The state broadcaster blurred rainbow flags in the crowd and removed the Irish performance altogether
Eurovision banned the airing of this year’s final in China after it censored several moments in the semi-final including, LGBTI content.
The singing competition blocked China’s Mango TV from airing the second semi-final after it did not air Ireland’s performance. The song by Ryan O’Shaughnessy featured two male dancers acting out a romantic storyline.
Mango TV also blurred rainbow flags in the crowd and the tattoos of Albanian performers.
‘This is not in line with the EBU’s values of universality and inclusivity and our proud tradition of celebrating diversity through music,’ said a spokesperson for the European Broadcasting Union which airs the singing competition.
‘It is with regret that we will therefore immediately be terminating our partnership with the broadcaster and they will not be permitted to broadcast the second Semi-Final or the Grand Final.’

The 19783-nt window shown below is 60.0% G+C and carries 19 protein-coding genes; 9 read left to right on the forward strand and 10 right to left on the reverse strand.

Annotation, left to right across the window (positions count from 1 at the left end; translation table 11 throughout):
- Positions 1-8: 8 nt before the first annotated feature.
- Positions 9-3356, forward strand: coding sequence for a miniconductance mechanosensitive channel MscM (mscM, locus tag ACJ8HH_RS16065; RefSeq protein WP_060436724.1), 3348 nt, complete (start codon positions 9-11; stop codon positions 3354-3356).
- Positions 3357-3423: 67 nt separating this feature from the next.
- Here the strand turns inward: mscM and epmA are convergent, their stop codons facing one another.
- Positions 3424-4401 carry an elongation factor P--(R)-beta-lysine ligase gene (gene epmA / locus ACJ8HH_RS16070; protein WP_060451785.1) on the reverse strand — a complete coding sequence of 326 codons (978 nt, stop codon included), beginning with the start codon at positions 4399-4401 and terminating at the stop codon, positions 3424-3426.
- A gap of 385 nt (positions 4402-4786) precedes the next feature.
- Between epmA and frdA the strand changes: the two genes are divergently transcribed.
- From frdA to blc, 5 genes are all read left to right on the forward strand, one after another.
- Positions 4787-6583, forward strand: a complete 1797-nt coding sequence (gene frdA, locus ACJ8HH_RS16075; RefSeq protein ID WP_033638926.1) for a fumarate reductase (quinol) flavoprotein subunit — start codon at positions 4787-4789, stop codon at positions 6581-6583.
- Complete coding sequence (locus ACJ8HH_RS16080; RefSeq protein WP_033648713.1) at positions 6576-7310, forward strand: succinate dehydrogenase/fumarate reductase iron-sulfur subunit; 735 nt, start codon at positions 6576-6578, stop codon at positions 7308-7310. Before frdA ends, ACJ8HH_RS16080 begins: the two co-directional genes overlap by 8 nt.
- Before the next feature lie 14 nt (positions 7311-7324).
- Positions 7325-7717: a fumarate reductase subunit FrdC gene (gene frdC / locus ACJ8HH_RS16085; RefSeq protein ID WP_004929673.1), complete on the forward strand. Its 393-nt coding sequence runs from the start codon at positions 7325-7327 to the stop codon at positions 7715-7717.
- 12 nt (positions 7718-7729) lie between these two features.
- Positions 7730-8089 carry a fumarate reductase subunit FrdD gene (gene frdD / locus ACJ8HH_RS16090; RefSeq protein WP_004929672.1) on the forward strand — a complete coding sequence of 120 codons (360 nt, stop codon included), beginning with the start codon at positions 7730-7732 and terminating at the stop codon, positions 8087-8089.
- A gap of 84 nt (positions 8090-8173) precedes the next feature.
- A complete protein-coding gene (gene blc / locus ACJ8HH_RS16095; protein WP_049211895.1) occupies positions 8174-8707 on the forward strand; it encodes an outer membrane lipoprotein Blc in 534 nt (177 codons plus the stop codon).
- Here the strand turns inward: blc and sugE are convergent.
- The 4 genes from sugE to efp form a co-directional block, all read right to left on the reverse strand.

O’Shaugnessy welcomed the ban, saying it was a step in the ‘right direction’.
‘From the very start we’ve said love is love – whether it’s between two guys, two girls or a guy and a girl so I think this is a really important decision,’ he said.
‘They haven’t taken this lightly and I think it’s a move in the right direction so I’m happy about it.’
"Love is Love" @Ryan_Acoustic reacts to the news that the EBU have terminated China's Mango TV from broadcasting #Eurovision. For censoring #Ireland's performance due to LGBT content. pic.twitter.com/gNlvJeFJti
— BBC Eurovision🇬🇧 (@bbceurovision) May 10, 2018
Gay content is ‘abnormal’
Online broadcaster, Mango TV, is linked to the state run Hunan Broadcasting System. The HBS is China’s second-largest television network.
LGBTI content is banned on film and TV in China, but in July last year it also banned gay content from appearing on the internet, labelling it abnormal.
But a viral protest remarkably helped overturn a ban on gay content on China’s popular microblogging site, Weibo.
In April, Weibo announced to its 397 million users that it would clean up its platform and ban homosexual and violent content from the site.
But an #IAMGAY hashtag went viral, forcing Weibo to backtrack on its decision. The move gave the LGBTI community a rare victory.